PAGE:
Upbeat Scorecard Ushers Housing Finance Reform

August 12, 2013

Many key indicators in housing are showing signs of strengthening, from home prices to purchases of new homes and sales of existing homes, according to the Obama Administration’s July Housing Scorecard. The Department of Housing and Urban Development cited the positive news as a good place to start to scale down the government's involvement in housing finance.

“The annual home price increases over the last several months remain at levels not seen since 2006 and newly initiated foreclosures are at their lowest level since December 2005,” says Kurt Usowski, HUD deputy assistant secretary for economic affairs. “As we regain stability in our housing markets, it is time to begin the process of reforming the housing finance system to reduce the federal government footprint and ensure that private capital takes a sustainable central role.”

New-home purchases as of June were up 38 percent over year-ago levels, reaching their highest point in five years, according to the report. Sales of existing-homes also have posted strong gains, up 15 percent in June compared to June 2012.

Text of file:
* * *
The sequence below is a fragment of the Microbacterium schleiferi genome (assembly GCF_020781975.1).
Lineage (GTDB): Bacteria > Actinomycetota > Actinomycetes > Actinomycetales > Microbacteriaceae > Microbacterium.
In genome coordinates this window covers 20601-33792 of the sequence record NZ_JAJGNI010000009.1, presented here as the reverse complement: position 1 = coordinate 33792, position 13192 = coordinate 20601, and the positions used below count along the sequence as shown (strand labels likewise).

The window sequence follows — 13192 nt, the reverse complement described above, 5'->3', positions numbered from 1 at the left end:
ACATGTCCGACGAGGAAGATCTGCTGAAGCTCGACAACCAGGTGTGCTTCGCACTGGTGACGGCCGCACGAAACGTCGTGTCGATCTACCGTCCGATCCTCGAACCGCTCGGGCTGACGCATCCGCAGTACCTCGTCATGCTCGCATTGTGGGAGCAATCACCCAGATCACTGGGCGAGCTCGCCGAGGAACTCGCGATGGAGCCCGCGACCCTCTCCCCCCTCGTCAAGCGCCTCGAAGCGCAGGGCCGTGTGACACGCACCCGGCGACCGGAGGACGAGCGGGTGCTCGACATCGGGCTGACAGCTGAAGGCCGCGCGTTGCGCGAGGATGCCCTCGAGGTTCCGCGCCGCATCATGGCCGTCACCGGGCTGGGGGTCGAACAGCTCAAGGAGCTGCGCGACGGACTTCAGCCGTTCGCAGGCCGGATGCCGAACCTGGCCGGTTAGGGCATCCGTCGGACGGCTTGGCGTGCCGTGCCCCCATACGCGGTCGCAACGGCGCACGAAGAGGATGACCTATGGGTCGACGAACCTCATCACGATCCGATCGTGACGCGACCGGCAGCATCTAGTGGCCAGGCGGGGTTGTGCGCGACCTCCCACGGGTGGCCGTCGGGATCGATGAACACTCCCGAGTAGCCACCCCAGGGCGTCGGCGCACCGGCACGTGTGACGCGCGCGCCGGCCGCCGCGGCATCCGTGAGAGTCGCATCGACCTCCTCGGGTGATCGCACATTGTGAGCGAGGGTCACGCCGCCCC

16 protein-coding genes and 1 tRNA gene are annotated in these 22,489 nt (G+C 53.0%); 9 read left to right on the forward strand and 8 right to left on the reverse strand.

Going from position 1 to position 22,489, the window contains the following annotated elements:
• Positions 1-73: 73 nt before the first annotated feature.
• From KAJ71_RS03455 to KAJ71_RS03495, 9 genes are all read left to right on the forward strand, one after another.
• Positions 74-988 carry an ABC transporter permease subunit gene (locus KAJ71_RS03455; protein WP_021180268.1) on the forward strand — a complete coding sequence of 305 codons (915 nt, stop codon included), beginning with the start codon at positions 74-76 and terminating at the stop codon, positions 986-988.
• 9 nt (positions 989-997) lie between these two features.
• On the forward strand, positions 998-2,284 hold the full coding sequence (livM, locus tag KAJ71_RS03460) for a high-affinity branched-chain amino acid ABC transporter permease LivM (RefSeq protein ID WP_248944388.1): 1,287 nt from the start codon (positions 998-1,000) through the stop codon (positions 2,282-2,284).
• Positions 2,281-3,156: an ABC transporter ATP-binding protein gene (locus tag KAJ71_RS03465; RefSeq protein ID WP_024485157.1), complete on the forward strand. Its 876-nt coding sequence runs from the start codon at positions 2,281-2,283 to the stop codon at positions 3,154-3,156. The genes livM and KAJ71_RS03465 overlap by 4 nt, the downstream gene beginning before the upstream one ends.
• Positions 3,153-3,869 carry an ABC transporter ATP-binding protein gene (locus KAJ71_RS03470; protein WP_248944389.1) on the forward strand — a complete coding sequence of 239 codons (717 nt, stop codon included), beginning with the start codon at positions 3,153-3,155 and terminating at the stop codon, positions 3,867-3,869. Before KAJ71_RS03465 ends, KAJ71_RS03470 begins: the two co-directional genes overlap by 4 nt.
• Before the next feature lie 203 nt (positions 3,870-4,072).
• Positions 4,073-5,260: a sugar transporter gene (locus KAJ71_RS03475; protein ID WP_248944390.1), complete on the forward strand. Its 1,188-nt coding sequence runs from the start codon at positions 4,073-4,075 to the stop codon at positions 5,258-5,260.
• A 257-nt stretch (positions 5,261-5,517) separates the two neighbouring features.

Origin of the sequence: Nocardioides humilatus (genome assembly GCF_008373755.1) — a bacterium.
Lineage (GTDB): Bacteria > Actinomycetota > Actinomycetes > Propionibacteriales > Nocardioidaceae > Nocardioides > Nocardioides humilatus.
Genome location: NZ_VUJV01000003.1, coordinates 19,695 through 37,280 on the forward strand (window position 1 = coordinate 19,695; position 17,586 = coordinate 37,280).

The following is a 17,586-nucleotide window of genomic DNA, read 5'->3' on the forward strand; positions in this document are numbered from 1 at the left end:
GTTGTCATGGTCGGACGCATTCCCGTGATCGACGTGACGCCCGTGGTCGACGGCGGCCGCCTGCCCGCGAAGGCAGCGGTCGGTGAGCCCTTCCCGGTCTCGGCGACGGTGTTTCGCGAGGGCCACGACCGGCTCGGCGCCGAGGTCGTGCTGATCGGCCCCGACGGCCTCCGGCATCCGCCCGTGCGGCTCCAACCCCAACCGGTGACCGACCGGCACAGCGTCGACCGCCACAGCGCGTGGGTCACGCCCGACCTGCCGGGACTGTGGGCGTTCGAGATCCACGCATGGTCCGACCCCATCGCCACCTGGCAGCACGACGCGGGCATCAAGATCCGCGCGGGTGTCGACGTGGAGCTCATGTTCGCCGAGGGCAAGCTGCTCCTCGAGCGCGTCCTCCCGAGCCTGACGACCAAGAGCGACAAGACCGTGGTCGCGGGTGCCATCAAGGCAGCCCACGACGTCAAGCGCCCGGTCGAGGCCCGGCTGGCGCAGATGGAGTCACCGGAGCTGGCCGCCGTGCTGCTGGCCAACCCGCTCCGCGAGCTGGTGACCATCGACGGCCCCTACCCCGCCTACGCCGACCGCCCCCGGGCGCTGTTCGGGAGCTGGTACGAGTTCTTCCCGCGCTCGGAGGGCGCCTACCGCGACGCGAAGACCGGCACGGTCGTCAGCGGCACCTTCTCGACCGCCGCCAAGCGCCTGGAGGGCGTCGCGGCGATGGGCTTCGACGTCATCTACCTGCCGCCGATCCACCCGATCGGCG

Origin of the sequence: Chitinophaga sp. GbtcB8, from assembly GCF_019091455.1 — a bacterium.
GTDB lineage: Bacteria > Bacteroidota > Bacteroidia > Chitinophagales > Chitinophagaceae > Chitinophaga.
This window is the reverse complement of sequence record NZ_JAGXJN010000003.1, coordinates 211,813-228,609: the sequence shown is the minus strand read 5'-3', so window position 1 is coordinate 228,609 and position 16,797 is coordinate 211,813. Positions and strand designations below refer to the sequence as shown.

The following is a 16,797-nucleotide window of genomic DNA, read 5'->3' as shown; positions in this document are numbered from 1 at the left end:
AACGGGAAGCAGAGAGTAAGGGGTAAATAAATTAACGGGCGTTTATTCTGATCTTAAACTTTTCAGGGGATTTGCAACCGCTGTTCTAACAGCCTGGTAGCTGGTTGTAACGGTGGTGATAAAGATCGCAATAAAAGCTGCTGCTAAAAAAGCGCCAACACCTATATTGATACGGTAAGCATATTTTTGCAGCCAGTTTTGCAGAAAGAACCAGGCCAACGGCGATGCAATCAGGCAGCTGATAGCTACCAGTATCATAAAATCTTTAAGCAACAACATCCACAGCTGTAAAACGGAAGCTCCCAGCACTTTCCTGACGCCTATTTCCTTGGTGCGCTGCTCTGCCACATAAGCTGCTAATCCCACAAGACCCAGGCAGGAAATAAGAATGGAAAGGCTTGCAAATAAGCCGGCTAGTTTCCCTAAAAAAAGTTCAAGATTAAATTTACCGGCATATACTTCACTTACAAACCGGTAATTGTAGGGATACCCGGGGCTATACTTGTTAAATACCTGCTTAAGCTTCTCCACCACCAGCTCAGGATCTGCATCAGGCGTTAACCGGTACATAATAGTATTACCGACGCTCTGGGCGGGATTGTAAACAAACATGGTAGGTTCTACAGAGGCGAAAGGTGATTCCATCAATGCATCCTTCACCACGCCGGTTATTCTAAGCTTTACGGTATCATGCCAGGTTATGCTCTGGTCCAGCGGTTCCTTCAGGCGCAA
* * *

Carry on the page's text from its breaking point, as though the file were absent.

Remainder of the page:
The report, however, warns that overall progress remains fragile. The administration’s Making Home Affordable Program has helped more than 1.7 million home owners through permanent loan modifications and early delinquency interventions, according to the report. Home owners who have undergone permanent loan modifications through the HAMP program have saved, on average, about $547 per month on their mortgage payments—a 39 percent savings from their previous payment. 

Source: U.S. Department of Housing and Urban Development

Read more

Obama Administration Still Wary on Recovery